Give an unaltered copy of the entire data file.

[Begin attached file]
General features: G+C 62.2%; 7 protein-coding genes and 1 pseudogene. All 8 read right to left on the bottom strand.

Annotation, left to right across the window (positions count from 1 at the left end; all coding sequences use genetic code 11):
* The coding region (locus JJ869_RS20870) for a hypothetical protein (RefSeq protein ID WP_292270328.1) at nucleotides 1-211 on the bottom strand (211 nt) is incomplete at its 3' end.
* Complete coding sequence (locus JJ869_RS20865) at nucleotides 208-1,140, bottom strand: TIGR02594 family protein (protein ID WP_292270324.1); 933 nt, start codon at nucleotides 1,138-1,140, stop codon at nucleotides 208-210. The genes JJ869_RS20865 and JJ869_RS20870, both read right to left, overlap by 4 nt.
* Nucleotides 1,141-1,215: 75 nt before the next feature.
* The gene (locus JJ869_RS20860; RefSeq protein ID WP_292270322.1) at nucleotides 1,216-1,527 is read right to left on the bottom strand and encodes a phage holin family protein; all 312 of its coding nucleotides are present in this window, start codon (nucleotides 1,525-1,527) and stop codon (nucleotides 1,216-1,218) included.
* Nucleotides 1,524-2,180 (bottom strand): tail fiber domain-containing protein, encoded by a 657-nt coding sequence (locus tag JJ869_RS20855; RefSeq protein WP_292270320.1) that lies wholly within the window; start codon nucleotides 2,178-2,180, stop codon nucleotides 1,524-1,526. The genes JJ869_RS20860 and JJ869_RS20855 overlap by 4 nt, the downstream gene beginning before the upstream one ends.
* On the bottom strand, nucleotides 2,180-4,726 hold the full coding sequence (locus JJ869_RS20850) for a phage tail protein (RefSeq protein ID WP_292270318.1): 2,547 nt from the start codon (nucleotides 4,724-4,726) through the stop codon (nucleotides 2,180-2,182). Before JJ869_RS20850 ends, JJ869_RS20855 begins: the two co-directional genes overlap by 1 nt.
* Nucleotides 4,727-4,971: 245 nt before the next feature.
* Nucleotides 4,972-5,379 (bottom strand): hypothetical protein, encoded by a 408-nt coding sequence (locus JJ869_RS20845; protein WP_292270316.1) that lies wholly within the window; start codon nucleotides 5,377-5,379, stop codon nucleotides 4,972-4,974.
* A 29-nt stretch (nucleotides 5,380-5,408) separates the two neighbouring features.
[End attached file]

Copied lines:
General features: G+C 62.2%; 7 protein-coding genes and 1 pseudogene. All 8 read right to left on the bottom strand.

Annotation, left to right across the window (positions count from 1 at the left end; all coding sequences use genetic code 11):
* The coding region (locus JJ869_RS20870) for a hypothetical protein (RefSeq protein ID WP_292270328.1) at nucleotides 1-211 on the bottom strand (211 nt) is incomplete at its 3' end.
* Complete coding sequence (locus JJ869_RS20865) at nucleotides 208-1,140, bottom strand: TIGR02594 family protein (protein ID WP_292270324.1); 933 nt, start codon at nucleotides 1,138-1,140, stop codon at nucleotides 208-210. The genes JJ869_RS20865 and JJ869_RS20870, both read right to left, overlap by 4 nt.
* Nucleotides 1,141-1,215: 75 nt before the next feature.
* The gene (locus JJ869_RS20860; RefSeq protein ID WP_292270322.1) at nucleotides 1,216-1,527 is read right to left on the bottom strand and encodes a phage holin family protein; all 312 of its coding nucleotides are present in this window, start codon (nucleotides 1,525-1,527) and stop codon (nucleotides 1,216-1,218) included.
* Nucleotides 1,524-2,180 (bottom strand): tail fiber domain-containing protein, encoded by a 657-nt coding sequence (locus tag JJ869_RS20855; RefSeq protein WP_292270320.1) that lies wholly within the window; start codon nucleotides 2,178-2,180, stop codon nucleotides 1,524-1,526. The genes JJ869_RS20860 and JJ869_RS20855 overlap by 4 nt, the downstream gene beginning before the upstream one ends.
* On the bottom strand, nucleotides 2,180-4,726 hold the full coding sequence (locus JJ869_RS20850) for a phage tail protein (RefSeq protein ID WP_292270318.1): 2,547 nt from the start codon (nucleotides 4,724-4,726) through the stop codon (nucleotides 2,180-2,182). Before JJ869_RS20850 ends, JJ869_RS20855 begins: the two co-directional genes overlap by 1 nt.
* Nucleotides 4,727-4,971: 245 nt before the next feature.
* Nucleotides 4,972-5,379 (bottom strand): hypothetical protein, encoded by a 408-nt coding sequence (locus JJ869_RS20845; protein WP_292270316.1) that lies wholly within the window; start codon nucleotides 5,377-5,379, stop codon nucleotides 4,972-4,974.
* A 29-nt stretch (nucleotides 5,380-5,408) separates the two neighbouring features.